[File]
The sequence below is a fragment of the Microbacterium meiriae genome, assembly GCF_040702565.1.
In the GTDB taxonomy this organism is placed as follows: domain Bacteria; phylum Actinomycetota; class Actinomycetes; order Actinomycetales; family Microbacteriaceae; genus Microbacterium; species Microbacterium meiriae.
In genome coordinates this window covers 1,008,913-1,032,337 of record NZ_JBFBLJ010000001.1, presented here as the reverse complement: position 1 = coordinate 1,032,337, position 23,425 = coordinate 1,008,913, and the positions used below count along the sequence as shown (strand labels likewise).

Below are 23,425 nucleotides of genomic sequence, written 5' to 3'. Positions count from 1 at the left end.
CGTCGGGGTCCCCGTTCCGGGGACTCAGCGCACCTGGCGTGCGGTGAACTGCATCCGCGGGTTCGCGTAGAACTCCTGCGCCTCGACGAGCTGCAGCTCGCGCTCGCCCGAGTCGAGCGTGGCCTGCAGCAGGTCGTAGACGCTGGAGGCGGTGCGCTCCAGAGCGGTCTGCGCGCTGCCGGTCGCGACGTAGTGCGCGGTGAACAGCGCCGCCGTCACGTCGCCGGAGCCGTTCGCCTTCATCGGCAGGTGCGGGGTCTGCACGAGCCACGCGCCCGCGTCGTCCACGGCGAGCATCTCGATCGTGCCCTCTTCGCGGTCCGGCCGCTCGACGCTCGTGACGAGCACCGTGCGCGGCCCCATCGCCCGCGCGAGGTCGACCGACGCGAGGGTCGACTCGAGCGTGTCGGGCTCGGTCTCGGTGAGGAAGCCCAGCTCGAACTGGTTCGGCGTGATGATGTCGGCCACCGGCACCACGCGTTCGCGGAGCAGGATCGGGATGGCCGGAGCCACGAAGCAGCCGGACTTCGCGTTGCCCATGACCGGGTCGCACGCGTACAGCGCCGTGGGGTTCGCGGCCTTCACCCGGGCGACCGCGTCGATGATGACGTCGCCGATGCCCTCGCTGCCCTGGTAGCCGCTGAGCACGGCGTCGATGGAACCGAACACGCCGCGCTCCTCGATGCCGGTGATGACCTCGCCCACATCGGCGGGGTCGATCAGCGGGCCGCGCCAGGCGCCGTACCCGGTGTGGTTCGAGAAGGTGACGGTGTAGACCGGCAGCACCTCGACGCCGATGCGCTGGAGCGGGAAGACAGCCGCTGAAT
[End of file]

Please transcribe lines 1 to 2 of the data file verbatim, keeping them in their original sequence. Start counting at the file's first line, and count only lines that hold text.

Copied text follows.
The sequence below is a fragment of the Microbacterium meiriae genome, assembly GCF_040702565.1.
In the GTDB taxonomy this organism is placed as follows: domain Bacteria; phylum Actinomycetota; class Actinomycetes; order Actinomycetales; family Microbacteriaceae; genus Microbacterium; species Microbacterium meiriae.